Some unrecognized syntax error

test.rb:1: syntax error, unexpected kDEF, expecting $end
usagesagechecker.rb’

I don’t understand what does this error really means.
Some said its all about whitespaces.

Problem happens when I launch test.rb script: ruby test.rb

[email protected]# dos2unix test.rb
dos2unix: converting file test.rb to UNIX format …
[email protected]# ruby -c test.rb
test.rb:1: syntax error, unexpected kDEF, expecting $end
usagesagechecker.rb’
^

I don’t understand what’s wrong? Where is my fault?

On Wed, Mar 2, 2011 at 3:33 PM, Ruby F.
[email protected] wrote:

http://www.ruby-forum.com/attachment/5988/checker.rb
15:38:10 Temp$ cat test.rb
usage15:38:17 Temp$ od -tx1c test.rb
0000000 72 65 71 75 69 72 65 20 27 63 68 65 63 6b 65 72
r e q u i r e ’ c h e c k e r
0000020 2e 72 62 27 0d 0d 64 65 66 20 75 73 61 67 65 0d
. r b ’ \r \r d e f u s a g e \r
0000040 65 6e 64 0d 0d 75 73 61 67 65
e n d \r \r u s a g e
0000052
15:38:29 Temp$ dos2unix test.rb
test.rb: done.
15:38:51 Temp$ ruby19 -c test.rb
Syntax OK
15:38:54 Temp$

robert

Ah, seems to be understood, I need mac2unix :slight_smile:

On Wed, Mar 2, 2011 at 3:50 PM, Ruby F.
[email protected] wrote:

[email protected]# dos2unix test.rb
dos2unix: converting file test.rb to UNIX format …
[email protected]# ruby -c test.rb
test.rb:1: syntax error, unexpected kDEF, expecting $end
usagesagechecker.rb’
^

I don’t understand what’s wrong? Where is my fault?

What does od tell you now?

robert

problem solved, thank you, robert!

Mmm, on 1.8.7 your code works with no problem. Have you tried ruby -c
checker.rb?

On 03/02/2011 06:34 PM, Eric C. wrote:

I’ve noticed recently that I can run Ruby files with DOS or Unix line
endings with no problem on either platform, but as soon as I put a
shebang line in the file, and it has DOS line endings, I can’t run it
directly from the command line on OS X (e.g. ./test.rb). I have to
run it specifically with ‘ruby’ instead (e.g. ruby ./test.rb). Is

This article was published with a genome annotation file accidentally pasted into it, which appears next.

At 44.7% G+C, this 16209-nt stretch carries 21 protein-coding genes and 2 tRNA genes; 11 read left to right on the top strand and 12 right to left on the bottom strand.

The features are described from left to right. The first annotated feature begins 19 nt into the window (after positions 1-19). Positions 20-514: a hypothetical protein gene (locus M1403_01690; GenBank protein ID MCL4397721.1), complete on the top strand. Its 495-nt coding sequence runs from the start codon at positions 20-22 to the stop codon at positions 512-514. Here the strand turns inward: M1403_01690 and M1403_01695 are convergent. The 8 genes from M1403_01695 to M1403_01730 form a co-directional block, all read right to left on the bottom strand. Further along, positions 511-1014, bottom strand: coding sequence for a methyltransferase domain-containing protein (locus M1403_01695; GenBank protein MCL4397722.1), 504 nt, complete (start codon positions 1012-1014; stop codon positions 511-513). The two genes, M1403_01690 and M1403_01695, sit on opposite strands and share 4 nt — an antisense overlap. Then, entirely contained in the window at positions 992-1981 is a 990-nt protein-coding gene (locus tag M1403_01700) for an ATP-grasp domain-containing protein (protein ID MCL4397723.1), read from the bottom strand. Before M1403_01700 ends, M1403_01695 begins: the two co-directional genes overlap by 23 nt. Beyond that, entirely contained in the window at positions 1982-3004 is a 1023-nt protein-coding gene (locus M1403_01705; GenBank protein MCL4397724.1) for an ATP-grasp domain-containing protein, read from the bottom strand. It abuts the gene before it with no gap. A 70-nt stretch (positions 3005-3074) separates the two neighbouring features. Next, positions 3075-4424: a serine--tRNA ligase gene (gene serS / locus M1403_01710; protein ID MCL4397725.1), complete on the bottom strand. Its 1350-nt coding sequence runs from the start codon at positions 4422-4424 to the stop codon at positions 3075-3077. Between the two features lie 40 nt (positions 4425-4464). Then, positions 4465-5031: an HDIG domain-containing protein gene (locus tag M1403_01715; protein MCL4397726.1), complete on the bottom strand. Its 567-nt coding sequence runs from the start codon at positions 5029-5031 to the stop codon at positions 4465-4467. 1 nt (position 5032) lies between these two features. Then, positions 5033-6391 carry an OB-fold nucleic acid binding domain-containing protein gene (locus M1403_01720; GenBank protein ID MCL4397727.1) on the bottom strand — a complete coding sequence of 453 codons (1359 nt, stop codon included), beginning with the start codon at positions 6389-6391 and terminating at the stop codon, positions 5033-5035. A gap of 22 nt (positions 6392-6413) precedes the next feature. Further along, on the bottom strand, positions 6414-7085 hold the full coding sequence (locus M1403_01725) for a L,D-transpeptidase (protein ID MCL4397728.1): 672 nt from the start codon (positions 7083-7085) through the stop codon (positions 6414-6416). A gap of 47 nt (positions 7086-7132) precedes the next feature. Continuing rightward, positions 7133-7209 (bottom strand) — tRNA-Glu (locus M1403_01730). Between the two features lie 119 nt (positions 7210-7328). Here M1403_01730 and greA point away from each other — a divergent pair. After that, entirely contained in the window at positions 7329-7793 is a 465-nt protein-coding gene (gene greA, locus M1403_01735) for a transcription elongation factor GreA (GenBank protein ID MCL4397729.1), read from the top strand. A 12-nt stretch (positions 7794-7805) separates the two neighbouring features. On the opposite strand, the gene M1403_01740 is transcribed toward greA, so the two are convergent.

that just a built-in problem with OS X or bash’s reading of shebang
lines?

You didn’t mention exactly what error you received when trying to run
the file with DOS line endings but it was probably something like this:

bash: ./test.rb: /bin/ruby^M: bad interpreter: No such file or directory

The problem is actually within the lower levels of the operating system,
below bash and ruby. When a non-binary file is executed, the part of
the kernel that handles running programs looks to see if there is a
shebang line. If there is, it reads until it encounters a LF (newline)
character. Everything between the shebang and the LF is the command
line to actually run, to which the path to the file itself will be
appended.

In the case above, the CR (carriage return) part of the DOS line ending
is being consumed as part of the command line. Obviously, there is no
program named /bin/ruby^M. Note that the ^M is actually bash being
helpful by converting the CR character into something readable. When
that isn’t done, you’ll likely see the following on your terminal:

: No such file or directory

If you redirect stderr to a file or pipe it to less, you’ll actually see
something like this:

/usr/bin/env: ruby^M: No such file or directory

Which is pretty much the same problem as the first example, just harder
to diagnose. The moral of the story is to avoid DOS line endings in
your scripts if you expect to run them directly. There are probably
many other ways to hack around the issue, but simply using Unix line
endings is going to be among the easiest.

You can read up more about shebang on Wikipedia. Pay particular
attention to the portability section:

http://en.wikipedia.org/wiki/Shebang_(Unix)

-Jeremy

I’ve noticed recently that I can run Ruby files with DOS or Unix line
endings with no problem on either platform, but as soon as I put a
shebang line in the file, and it has DOS line endings, I can’t run it
directly from the command line on OS X (e.g. ./test.rb). I have to
run it specifically with ‘ruby’ instead (e.g. ruby ./test.rb). Is
that just a built-in problem with OS X or bash’s reading of shebang
lines?

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